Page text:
Treaties, States Parties and Commentaries
Treaties and Documents
Geneva Conventions of 1949 and Additional Protocols, and their Commentaries
Historical Treaties and Documents
Convention (II) for the Amelioration of the Condition of Wounded, Sick and Shipwrecked Members of Armed Forces at Sea. Geneva, 12 August 1949.
The present Convention shall apply to the wounded, sick and shipwrecked at sea belonging to the following categories:
(1) Members of the armed forces of a Party to the conflict, as well as members of militias or volunteer corps forming part of such armed forces.
(2) Members of other militias and members of other volunteer corps, including those of organized resistance movements, belonging to a Party to the conflict and operating in or outside their own territory, even if this territory is occupied, provided that such militias or volunteer corps, including such organized resistance movements, fulfil the following conditions:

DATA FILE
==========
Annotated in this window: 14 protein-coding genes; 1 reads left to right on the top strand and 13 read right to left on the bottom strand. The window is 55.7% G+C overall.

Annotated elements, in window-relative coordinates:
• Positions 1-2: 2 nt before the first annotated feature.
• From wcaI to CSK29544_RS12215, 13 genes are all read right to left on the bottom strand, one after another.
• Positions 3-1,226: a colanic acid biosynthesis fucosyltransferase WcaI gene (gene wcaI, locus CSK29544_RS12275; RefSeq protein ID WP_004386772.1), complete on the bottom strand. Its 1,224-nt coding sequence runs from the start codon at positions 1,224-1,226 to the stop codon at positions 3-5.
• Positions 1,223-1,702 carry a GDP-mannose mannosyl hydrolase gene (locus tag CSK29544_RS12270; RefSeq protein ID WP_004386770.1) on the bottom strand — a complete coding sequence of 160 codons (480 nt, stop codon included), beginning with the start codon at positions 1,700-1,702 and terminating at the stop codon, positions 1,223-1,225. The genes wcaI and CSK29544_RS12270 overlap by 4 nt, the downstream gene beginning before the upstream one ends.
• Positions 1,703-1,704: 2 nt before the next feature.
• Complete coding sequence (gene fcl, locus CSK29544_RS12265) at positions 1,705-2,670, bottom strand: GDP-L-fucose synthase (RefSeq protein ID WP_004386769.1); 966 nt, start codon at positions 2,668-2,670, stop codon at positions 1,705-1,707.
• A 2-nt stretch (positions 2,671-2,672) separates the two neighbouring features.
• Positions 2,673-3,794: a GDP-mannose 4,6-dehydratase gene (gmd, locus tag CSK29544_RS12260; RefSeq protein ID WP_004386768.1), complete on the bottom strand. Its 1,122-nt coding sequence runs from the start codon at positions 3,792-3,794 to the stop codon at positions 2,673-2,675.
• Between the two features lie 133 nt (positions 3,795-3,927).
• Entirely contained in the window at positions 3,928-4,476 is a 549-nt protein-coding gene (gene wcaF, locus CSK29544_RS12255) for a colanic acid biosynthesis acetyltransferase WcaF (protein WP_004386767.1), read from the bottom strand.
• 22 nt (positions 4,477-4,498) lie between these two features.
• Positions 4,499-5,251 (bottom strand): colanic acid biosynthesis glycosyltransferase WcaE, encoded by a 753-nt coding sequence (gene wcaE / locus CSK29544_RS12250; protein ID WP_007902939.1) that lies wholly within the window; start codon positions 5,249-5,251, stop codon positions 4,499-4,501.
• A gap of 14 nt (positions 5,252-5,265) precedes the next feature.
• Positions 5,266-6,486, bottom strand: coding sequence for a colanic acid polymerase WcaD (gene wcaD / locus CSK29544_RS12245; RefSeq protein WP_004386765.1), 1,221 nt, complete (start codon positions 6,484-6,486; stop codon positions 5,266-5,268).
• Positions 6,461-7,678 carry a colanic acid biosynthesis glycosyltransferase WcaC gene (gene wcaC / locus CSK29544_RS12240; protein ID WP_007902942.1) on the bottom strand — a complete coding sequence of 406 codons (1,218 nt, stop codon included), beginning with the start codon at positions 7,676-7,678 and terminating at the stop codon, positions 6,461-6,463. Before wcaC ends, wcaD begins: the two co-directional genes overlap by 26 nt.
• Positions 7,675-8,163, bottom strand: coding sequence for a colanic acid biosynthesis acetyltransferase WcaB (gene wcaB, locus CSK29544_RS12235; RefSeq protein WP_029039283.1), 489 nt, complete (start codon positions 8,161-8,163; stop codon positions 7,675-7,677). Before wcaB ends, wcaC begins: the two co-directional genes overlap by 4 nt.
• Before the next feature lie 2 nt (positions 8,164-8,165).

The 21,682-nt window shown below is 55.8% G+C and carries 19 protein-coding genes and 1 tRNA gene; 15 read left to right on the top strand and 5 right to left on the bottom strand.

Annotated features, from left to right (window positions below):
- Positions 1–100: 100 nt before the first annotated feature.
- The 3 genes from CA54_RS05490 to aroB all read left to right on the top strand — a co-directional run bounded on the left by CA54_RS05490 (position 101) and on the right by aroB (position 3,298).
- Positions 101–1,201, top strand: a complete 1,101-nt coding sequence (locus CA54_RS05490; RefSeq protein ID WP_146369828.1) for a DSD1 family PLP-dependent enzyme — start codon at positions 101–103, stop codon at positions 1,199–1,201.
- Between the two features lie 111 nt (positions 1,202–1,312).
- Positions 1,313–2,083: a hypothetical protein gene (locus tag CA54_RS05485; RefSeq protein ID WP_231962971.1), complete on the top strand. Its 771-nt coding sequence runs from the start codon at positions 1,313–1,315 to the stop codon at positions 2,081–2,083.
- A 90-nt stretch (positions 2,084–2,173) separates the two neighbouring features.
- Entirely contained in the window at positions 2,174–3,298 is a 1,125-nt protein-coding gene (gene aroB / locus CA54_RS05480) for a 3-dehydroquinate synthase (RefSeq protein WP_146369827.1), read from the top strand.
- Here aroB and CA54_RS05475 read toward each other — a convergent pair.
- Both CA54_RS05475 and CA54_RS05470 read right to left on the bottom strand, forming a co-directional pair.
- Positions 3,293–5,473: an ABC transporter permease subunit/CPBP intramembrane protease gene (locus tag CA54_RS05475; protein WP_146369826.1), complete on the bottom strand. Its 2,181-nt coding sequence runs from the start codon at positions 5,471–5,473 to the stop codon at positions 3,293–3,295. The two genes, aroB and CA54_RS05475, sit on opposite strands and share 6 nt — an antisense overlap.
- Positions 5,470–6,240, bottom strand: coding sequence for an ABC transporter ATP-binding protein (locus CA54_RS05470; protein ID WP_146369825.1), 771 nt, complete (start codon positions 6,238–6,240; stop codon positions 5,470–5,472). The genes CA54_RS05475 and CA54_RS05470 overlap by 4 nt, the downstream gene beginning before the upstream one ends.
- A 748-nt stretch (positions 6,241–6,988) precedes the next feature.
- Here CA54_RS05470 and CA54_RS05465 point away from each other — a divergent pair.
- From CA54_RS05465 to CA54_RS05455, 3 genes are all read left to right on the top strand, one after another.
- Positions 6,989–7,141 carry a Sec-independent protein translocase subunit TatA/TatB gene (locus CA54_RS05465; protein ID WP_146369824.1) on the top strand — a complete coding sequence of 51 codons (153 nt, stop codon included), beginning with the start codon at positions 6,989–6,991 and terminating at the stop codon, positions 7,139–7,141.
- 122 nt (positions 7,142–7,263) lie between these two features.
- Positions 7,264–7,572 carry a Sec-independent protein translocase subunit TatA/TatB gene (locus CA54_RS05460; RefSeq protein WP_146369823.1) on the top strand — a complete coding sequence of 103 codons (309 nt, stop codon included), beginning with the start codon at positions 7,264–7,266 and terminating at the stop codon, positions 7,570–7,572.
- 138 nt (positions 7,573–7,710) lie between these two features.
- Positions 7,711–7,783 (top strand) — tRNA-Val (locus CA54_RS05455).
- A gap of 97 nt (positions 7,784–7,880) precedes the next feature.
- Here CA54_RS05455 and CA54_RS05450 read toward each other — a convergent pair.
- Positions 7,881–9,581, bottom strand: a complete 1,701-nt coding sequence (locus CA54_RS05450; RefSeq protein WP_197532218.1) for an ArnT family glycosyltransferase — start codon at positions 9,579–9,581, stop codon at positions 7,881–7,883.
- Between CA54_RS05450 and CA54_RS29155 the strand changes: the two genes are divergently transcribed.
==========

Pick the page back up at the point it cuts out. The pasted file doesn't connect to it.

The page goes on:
(a) that of being commanded by a person responsible for his subordinates;
(b) that of having a fixed distinctive sign recognizable at a distance;
(c) that of carrying arms openly;
(d) that of conducting their operations in accordance with the laws and customs of war.
(3) Members of regular armed forces who profess allegiance to a Government or an authority not recognized by the Detaining Power.
(4) Persons who accompany the armed forces without actually being members thereof, such as civilian members of military aircraft crews, war correspondents, supply contractors, members of labour units or of services responsible for the welfare of the armed forces, provided that they have received authorization from the armed forces which they accompany.
(5) Members of crews, including masters, pilots and apprentices of the merchant marine and the crews of civil aircraft of the Parties to the conflict, who not benefit by more favourable treatment under any other provisions of international law
(6) Inhabitants of a non-occupied territory who, on the approach of the enemy, spontaneously take up arms to resist the invading forces, without having had time to form themselves into regular armed units, provided they carry arms openly and respect the laws and customs of war.
Commentary of 1960